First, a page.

The screenings themselves were a major learning experience for us—technologically, by some miracle, there were only a few minor mishaps, but the crowds in each showcase varied greatly. Some screenings only saw a handful of audience members. Others, like the horror and regional mid-Atlantic showcases, had much greater attendance. Regional mid-Atlantic, I get—we prioritize Maryland and especially Delmarva-based filmmakers, and who doesn’t want to see something that was filmed in their own backyard? The horror turnout I didn’t expect as much, although the landscape here can be pretty desolate and eerily quiet at times, so for all I know, the Eastern Shore is becoming a horror hub.
There were two workshops over the course of the weekend, one about microbudget filmmaking and the other about screenplay writing, both hugely important topics for aspiring filmmakers. On Saturday evening, there was an awards ceremony at the Art League where, after much consultation by the judging committee, three awards were given out. The Celluloid Crab, which is the best use of analog equipment or practical effects, went to Mike Reilly’s short film “Ellie,” and without revealing too much, I will say the film involves a Tinder date gone awry and copious amounts of fake blood. The Pink Flamingo, or the film most uniquely reflective of Maryland life, was awarded to “Malpractice,” a Baltimore-centric buddy comedy. The Verdict, the award for judge’s choice, was given to Joe Dimaio’s “Sonder,” a beautifully shot coming-of-age short. Award winners were given prize baskets with swag from local businesses and, more valuably, the pride of being recognized by Ocean City’s premiere film fest (I’m only being a little tongue-in-cheek, I swear!).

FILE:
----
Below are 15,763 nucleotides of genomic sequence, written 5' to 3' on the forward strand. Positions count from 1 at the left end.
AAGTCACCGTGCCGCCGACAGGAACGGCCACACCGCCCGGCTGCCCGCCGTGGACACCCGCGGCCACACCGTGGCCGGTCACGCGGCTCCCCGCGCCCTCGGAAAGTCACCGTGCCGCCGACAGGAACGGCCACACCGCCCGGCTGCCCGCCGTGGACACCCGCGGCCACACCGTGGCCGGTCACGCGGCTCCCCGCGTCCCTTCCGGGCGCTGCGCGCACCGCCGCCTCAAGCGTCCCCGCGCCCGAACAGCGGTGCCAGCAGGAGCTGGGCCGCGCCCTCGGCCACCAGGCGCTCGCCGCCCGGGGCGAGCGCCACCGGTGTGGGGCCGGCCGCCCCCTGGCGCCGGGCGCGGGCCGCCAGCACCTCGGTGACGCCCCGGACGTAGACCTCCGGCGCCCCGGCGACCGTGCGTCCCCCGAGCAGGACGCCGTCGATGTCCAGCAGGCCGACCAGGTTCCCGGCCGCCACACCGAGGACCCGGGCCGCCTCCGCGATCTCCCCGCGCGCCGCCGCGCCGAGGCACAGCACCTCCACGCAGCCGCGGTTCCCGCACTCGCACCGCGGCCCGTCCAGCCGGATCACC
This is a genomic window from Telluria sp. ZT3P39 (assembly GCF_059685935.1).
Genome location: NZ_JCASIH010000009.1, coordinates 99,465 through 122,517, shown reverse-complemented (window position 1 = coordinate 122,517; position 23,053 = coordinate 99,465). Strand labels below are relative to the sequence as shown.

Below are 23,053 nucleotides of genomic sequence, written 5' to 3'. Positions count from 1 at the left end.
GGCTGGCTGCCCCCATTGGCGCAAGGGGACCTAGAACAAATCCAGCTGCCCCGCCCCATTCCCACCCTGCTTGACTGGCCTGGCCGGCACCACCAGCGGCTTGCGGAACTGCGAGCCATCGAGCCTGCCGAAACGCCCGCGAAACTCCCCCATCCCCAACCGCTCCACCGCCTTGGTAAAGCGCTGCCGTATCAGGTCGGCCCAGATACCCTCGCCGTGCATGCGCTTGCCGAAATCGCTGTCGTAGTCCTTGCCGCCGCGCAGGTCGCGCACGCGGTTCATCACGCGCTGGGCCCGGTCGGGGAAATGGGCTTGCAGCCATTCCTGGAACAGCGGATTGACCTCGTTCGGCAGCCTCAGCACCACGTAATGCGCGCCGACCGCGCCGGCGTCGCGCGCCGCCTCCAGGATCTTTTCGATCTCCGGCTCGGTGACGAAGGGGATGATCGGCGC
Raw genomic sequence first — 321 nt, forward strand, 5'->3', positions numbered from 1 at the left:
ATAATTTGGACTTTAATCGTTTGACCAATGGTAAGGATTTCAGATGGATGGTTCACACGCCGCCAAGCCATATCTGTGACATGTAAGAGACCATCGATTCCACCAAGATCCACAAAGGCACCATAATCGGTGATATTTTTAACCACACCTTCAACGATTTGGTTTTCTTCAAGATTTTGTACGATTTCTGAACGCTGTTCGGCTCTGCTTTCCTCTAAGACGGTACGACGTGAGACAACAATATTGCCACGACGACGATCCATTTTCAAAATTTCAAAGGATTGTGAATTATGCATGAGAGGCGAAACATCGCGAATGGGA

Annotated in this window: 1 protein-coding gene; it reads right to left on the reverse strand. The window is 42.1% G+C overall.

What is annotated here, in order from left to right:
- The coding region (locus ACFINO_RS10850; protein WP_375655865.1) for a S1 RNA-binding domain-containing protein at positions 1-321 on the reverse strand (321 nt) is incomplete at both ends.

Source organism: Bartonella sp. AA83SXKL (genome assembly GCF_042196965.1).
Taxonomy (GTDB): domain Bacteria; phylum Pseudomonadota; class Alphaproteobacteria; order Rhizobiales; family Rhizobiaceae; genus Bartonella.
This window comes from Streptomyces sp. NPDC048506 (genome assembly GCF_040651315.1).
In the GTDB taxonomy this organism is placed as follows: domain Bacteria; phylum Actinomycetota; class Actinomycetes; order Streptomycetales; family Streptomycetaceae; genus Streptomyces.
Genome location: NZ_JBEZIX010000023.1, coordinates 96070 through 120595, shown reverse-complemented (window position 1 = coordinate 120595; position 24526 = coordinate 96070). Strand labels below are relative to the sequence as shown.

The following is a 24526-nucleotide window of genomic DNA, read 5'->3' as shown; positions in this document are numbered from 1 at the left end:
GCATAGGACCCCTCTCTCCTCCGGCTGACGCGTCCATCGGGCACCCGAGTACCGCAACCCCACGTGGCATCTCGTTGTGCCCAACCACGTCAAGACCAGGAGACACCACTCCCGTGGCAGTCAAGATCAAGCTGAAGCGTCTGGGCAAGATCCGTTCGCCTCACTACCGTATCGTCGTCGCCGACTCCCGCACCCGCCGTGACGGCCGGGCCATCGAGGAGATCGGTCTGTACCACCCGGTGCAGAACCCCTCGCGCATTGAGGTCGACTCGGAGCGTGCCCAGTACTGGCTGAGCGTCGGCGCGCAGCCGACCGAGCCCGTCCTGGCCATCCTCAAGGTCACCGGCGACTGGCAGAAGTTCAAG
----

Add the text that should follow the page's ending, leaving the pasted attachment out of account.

Our closing reception was at Touch of Italy on Sunday night, which is where the Damn Fine Film (aka Audience Choice) award was given (after I painstakingly tallied over 300 online votes). Art is subjective, and I’ll be the first to admit that awards in general mean next to nothing. However, while the film that took home Audience Choice excelled in its use of archival footage, documentary and storytelling, I was surprised that it even qualified for the award. Rob Bell III’s “Bern” is a documentary about Bernie Sanders’ 2016 presidential candidacy, Black Lives Matter, and how “Bernie or Bust” voters effected the ultimate results of the election. “Bern” won Audience Choice, and what this means, I’m not sure yet. It could be a reflection of the changing demographic and values of people on the Eastern Shore, or of young people in general. It could mean that the climate in Ocean City is shifting, and that it’ll see more art, activism, and politics in the years to come. This could be a very broad and biased assumption to make, but I don’t know. All I know is that “Bern” won Audience Choice at a film festival in Ocean City, and that means something.
Overall, the first Ocean City Film Festival was a ginormous learning experience for those of us that organized it, and for the locals that found their kin over the weekend. I am happy to know that a film festival can exist here, and I can’t wait to see where it goes next year. (More information can be found on social media and on ocmdfilmfestival.com. Questions or feedback can be sent to firstname.lastname@example.org.)